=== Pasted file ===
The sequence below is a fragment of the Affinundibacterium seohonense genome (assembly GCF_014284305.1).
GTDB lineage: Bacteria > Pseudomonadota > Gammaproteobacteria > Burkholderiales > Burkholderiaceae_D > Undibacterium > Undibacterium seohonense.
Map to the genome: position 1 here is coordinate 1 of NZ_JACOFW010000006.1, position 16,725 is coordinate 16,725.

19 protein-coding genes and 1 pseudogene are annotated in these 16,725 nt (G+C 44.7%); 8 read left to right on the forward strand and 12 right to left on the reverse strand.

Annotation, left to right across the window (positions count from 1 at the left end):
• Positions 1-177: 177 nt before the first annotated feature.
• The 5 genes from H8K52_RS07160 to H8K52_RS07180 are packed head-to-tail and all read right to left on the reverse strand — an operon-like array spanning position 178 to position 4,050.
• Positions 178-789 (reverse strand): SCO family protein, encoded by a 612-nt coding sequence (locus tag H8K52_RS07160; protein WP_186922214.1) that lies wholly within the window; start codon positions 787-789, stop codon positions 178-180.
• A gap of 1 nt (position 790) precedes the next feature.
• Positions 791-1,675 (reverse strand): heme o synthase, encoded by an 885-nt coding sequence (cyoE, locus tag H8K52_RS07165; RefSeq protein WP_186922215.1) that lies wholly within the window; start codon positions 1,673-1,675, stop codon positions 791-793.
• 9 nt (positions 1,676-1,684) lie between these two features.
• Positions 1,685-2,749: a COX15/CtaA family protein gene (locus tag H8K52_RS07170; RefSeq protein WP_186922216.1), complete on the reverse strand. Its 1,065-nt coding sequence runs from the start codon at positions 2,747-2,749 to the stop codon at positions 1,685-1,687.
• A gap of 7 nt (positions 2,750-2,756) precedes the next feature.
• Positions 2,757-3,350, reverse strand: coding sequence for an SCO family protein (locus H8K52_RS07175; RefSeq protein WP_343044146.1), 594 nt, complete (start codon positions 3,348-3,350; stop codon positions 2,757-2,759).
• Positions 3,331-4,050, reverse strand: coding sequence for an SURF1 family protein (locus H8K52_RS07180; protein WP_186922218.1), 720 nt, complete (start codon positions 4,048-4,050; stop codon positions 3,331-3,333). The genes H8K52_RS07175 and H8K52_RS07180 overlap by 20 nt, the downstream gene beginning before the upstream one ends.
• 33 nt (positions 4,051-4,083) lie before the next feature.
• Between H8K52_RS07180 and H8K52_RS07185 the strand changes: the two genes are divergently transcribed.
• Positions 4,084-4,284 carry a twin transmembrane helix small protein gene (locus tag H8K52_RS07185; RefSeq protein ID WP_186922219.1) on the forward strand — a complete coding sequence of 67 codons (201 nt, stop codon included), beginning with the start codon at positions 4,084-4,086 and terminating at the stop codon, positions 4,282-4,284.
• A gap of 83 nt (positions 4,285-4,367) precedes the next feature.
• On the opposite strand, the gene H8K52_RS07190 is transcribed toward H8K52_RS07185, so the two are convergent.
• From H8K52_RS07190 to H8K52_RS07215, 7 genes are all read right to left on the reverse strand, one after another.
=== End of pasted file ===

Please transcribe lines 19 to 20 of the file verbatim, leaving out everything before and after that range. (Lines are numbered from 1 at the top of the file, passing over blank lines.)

• A gap of 83 nt (positions 4,285-4,367) precedes the next feature.
• On the opposite strand, the gene H8K52_RS07190 is transcribed toward H8K52_RS07185, so the two are convergent.